The Red Cross has declared a national blood crisis and it has reignited the discussion of giving among gay and bisexual men.
A rule birthed during the AIDS crisis of the 80s, the FDA completely banned men who have sex with men from giving blood for over three decades. In 2015, they allowed gay and bi men to give after being abstinent for one year then, in 2020, they updated the policy to just 3 months, largely because of the impact coronavirus had on holding blood drives.
It’s an outdated, discriminatory, and illogical policy that perpetuates stigma against gay men, especially since all given blood is screened for “infectious disease pathogens” like STIs and HIV, according to the CDC.
While the shortage is alarming for all Americans and many gay and bi men want to donate, many feel backed into a corner. Then the question arose… Should they just lie?
The debate began on Twitter with LGBTQ+ folks pointing out that because of the rule, it’s not their issue.
Others didn’t appreciate the sentiment. They believe it is our duty to help each other out and if the government’s outdated rule stands in the way of that, gay and bi men should just lie about their sexual history and give blood anyway.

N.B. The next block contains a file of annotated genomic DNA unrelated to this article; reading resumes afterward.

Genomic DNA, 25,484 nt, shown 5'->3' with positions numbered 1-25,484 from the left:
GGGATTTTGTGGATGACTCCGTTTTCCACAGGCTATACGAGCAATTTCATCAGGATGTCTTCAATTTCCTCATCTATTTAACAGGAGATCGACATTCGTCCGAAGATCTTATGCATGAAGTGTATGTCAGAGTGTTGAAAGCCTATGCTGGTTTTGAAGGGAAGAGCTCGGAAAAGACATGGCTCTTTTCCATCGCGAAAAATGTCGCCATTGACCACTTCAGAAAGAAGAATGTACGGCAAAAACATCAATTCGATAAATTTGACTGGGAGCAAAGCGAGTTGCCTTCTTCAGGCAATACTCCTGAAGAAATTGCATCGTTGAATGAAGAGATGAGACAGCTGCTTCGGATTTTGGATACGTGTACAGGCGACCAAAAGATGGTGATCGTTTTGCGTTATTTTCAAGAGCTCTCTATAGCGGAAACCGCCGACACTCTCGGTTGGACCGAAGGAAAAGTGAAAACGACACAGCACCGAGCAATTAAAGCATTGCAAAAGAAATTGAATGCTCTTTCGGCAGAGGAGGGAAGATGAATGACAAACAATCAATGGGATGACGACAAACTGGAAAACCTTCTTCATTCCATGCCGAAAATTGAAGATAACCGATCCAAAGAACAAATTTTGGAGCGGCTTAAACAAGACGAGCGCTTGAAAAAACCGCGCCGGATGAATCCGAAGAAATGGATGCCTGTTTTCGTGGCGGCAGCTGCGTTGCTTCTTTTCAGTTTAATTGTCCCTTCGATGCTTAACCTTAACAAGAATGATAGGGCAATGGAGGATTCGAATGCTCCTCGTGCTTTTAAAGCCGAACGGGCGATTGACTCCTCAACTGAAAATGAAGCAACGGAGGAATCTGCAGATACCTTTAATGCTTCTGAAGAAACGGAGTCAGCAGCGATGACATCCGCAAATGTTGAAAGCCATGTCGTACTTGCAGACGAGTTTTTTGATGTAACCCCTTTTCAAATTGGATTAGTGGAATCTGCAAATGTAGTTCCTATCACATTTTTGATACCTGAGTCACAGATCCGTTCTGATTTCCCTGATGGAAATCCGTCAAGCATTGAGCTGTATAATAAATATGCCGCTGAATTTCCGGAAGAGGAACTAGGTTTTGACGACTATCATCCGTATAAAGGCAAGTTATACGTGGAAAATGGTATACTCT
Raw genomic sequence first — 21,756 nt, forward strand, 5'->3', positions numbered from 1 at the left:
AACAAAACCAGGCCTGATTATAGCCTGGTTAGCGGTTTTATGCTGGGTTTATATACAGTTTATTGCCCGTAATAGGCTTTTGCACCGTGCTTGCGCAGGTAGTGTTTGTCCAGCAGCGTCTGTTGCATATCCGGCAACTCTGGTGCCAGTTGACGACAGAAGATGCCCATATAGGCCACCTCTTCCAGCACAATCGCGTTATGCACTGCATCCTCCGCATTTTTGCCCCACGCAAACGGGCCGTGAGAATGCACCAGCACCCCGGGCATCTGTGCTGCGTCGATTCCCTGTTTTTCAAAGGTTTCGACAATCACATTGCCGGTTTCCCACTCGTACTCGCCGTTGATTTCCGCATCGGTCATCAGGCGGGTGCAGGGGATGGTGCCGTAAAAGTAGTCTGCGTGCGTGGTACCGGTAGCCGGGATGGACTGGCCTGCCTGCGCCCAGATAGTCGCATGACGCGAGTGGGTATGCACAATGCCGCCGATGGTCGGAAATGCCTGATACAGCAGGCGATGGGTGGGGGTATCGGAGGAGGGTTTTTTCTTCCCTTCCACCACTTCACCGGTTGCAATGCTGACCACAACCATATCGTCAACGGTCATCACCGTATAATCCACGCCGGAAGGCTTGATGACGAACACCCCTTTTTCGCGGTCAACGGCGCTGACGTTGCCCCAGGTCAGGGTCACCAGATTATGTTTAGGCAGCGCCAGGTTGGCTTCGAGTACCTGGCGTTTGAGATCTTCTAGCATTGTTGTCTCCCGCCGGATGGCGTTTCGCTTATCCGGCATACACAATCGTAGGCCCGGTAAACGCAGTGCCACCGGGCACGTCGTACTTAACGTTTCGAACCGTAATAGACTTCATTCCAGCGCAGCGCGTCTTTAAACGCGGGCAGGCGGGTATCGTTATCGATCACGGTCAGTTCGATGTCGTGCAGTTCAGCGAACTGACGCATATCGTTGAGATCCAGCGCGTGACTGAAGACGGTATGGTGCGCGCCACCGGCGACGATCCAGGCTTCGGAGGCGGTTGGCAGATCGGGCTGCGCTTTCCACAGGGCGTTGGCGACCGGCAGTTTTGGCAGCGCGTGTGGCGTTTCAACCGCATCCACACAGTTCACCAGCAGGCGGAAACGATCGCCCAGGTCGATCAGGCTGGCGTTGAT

“If you want to give blood just lie,” chimed in comedian Joel Kim Booster. “I’m willing to prioritize my own righteousness below the needs of the little girl in that video and others in need.
But is that the ethically right choice? Not everyone is so sure. Editors note for transparency: I joined in on the Twitter conversation as well.
And there are other factors at play as well. One Twitter user said he lied and was able to donate plasma but after learning that he was using the HIV prevention medication PrEP, his blood was still turned away.
Others offered perspective.
Then, of course, the jokes began.
So what should gay and bisexual men do in this situation? How much of this responsibility is on us versus the FDA?
It’s hard to say, but we should always follow our own instincts and do what feels right for ourselves.
SOURCE: PRIDE DOT COM